My favorite kind of health devices are not the kind you usually classify as such. A foam roller, maybe. A pencil, for example, picked up off the floor with your toes.
A year ago, I injured my foot badly enough that when it hadn’t healed eight months later, the chiropractor told me my arch had fallen as a side effect. I went home and stared at my traitorous foot wondering if I’d need surgery. On the other hand, I’m nothing if not prone to try to fix things myself. I got up and googled “how to fix a fallen arch” and started doing foot exercises until my foot muscles were sore. Picking up a pencil off the floor was one such exercise.
Over time, it actually worked. I fixed not only my foot injury, but my backaches from the poor posture I’d adopted to compensate for my foot. The pencil is mightier than the scalpel.
This is exactly the kind of health product that does not make money, of course, and thus does not sustain any kind of industry, let alone translation. And herein lies the rub: is there room in current medical practice for fixes like this, for at-home cures? Is there room in the translation industry, by extension, for anything such as mental health work, whether or not it brings in the big bucks as Luke Sewell points out in our focus?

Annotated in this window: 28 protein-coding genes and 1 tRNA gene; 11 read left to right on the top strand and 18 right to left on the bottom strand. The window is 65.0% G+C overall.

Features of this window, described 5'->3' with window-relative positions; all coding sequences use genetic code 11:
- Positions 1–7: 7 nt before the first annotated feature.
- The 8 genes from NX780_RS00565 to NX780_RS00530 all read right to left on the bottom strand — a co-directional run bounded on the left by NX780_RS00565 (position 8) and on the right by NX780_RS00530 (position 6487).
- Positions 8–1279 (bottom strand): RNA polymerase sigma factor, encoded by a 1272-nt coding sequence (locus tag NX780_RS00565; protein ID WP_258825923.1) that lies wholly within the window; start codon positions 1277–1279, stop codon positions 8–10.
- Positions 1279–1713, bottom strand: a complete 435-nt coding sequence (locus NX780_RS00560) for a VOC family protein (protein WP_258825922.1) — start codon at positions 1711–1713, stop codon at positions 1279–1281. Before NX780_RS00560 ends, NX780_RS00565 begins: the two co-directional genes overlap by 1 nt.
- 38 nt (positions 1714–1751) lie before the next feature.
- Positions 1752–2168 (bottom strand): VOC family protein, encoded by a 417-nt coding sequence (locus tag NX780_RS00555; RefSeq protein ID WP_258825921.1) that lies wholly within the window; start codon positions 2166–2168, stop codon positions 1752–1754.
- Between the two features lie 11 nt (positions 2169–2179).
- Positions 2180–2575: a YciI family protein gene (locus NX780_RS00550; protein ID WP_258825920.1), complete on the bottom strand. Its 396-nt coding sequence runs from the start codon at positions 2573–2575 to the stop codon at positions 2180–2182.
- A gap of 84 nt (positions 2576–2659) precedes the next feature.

As our health care costs continue to rise, these are questions that individuals will have to answer even if life sciences companies have yet to address them. We’ve never experienced such a proliferation of illness and poor health as in the current time, at least based on sheer volume. As we pull away from each other, dividing up nationalistically and behind the tiny prisons of our screens, we become sicker. We need each other in order to thrive.
We will need both, as it turns out: the ingenuity and hard science of Western medicine, promulgated globally by our own industry; and more holistic cures. Cures that take into account facts like sometimes, feet need exercise, not surgery.